Director of ZU-UK Persis Jadé Maravala talks about Multimedia Show Project Perfect Stranger to take place via WhatsApp and Zoom
With online platforms providing a means of communication and connection with the wider world during a time of isolation, a year on post the pandemic, we’ve witnessed a significant cultural shift towards utilising technology to work and interact. Drawing on this shift, ZU-UK present Project Perfect Stranger – a WhatsApp experience encouraging participants to work together to complete various tasks and The PlagueRound Game Show, a Game Show – taking place after Project Perfect Stranger – played out via Zoom whereby participants reveal who they are to eachother and viewers for the first time. Ahead of the experience, director Jadé Maravala tells us more about both experiences.
Project Perfect Stranger is a WhatsApp experience taking place over a five day period and involves two participants taking part in a series of collaborative tasks. What inspired the creation of this element of the experience?
Project Perfect Stranger is an investment into a connection to another human being who knows nothing about you, and who has no judgements, no prior knowledge, no historical or emotional baggage with you and vice-versa. It is partly a self-reflective mirror, partly a portal into another being, and partly an inquest into the possibilities of virtual intimacy.
The experience seeks to transcend the limitations of social-distancing / self-isolation / lockdown / quarantine and allow us to meet in a different register altogether. These are challenging and testing times to ask ourselves to place trust in strangers, so Project Perfect Stranger intends to exploit the challenging conditions as fertile ground for creative collaboration – it is precisely in these conditions that trust and invention gain traction.
The PlagueRound Game Show is the culmination of the five day experience on WhatsApp as contestants take part in a Gameshow via Zoom, and broadcast on YouTube. This’ll be the first time contestants reveal their indentities. What inspired this element of the experience?
The PlagueRound Game Show is a space of interactivity, participation and fresh ways of generating remote connection. We wanted to utilise game design to spark genuine human connection through the shared, global experience of the Covid-19 pandemic. The aim is to crack open how collective experiences can link us, how we find a sense of ourselves in the post-normal and how we can define what the post-normal looks like.
You typically fuse technological elements within your work, having explored VR, audio and now WhatsApp, Zoom and YouTube. Why explore these forms further and how have you found doing so within your work?
Technology and its commodification have meant a race for artists to be more immersive than the other guy. To be immersed with a VR headset, for example, is to literally and figuratively escape the social and material space you occupy. It’s a kind of irresponsible unfreedom that only the most privileged in our societies can afford. Likewise, with Zoom, WhatsApp and YouTube – we need to ask ourselves constantly how these platforms relate to, include, and exclude the actual bodies behind the screens, as well as, of course, embracing their democratic functions as equalisers of space across the globe.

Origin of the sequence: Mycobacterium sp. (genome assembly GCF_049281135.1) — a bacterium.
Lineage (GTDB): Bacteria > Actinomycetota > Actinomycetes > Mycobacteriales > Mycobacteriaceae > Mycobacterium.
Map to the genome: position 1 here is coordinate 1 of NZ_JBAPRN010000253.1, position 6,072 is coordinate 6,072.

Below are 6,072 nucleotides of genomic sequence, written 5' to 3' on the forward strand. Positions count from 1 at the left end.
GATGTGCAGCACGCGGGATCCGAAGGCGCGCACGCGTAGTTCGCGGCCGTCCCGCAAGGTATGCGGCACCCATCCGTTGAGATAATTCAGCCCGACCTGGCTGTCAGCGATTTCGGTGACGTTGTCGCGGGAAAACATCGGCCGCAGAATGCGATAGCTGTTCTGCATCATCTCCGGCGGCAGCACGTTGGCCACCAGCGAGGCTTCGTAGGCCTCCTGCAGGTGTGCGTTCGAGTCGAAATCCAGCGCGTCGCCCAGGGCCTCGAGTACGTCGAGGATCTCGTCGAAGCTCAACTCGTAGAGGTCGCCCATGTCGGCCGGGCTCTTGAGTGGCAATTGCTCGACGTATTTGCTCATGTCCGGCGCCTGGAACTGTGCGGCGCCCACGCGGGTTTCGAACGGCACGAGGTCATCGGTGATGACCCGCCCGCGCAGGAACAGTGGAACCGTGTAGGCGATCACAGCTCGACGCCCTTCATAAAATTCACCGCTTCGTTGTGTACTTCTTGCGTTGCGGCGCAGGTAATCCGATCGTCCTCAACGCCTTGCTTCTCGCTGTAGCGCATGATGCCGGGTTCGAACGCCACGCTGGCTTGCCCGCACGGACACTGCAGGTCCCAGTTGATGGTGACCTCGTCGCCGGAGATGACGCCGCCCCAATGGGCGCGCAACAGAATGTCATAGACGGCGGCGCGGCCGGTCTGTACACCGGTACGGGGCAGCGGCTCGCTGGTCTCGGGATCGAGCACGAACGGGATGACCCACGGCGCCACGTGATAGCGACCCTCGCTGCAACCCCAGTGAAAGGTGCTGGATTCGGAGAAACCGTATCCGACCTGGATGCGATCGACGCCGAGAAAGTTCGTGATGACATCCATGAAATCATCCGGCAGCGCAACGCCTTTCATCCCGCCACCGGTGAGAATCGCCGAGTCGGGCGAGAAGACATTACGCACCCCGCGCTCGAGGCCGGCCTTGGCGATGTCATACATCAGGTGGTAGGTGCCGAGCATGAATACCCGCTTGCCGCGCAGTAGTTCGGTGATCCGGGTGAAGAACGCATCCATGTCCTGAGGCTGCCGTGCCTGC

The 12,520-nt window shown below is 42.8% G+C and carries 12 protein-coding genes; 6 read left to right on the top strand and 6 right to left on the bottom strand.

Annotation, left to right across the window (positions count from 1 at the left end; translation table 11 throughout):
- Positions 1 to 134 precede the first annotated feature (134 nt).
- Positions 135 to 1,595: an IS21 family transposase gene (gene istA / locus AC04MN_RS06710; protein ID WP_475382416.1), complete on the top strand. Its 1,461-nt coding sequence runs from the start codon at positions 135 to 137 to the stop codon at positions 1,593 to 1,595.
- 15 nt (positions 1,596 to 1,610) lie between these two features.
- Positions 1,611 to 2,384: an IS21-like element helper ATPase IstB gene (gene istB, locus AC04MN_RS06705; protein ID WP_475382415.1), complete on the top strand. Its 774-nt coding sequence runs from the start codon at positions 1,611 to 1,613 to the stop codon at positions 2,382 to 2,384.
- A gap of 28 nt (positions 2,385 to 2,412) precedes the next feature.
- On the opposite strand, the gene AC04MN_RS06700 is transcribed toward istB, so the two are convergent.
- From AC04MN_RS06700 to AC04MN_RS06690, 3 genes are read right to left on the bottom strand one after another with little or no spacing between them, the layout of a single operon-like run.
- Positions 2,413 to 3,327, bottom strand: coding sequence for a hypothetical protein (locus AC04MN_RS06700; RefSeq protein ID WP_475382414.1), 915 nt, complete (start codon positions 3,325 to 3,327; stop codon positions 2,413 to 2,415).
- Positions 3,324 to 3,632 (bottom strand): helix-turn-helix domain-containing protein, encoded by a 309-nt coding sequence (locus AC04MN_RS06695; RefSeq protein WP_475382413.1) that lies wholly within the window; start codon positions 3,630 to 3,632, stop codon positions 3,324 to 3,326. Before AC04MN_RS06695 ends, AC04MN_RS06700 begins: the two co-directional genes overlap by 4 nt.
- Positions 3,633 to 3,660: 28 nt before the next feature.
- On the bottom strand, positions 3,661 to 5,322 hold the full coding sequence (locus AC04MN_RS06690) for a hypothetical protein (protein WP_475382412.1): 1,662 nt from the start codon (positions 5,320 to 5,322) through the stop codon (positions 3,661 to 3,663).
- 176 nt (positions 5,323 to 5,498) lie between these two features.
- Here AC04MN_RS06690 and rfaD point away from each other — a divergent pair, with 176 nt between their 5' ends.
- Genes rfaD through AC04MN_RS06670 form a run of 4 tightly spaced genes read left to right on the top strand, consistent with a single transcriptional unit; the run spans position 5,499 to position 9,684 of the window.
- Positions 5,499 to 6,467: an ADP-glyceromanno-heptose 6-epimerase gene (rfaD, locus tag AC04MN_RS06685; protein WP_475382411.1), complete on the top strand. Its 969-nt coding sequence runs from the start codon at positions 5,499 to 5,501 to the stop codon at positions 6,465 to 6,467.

For all immersive performance to be measured against the one-upping technological standards that are so often brandished sets up an impossibility of meaningful social experience and participation. The notion that only through technologized immersion might we achieve true communion as we are freed from our bodies, our differences, our conceits is an ideology as pure and as old as monotheistic religion. Real community is made with bodies in proximity, different, divergent and heterogeneous – anything else is a whitewash. ‘Technology’ is not a new phenomenon: we try to use technologies, old and new, only in as much as they facilitate real intimacy and encounter between infinitely differing human beings.
What can participants and viewers expect from the experience?
A range of opportunities for experimentation, silliness, collaboration, failure and fun, rather than old-school ‘competition’. A space and time in which to cultivate feelings, and validate admiration, approval, and gratitude for our bodies, senses and the chance to come together.
What would you like for participants and viewers to take away from the experience?
A sense that restrictions (of many kinds) have been relaxed through a process of levity, light-heartedness, and an opening out to allow in the whimsical. Plus, a readiness for post-normality: the beginnings of questions about the illusory and damaging nature of nostalgia for an old established ‘normal’, and an openness to change and uncertainty as a new norm.
Questions by Lucy Basaba.
Project Perfect Stranger will take place from Wednesday 10th until Sunday 14th February 2021 and The PlagueRound Game Show on Saturday 20th February 2021. To find out more about both experiences, visit here…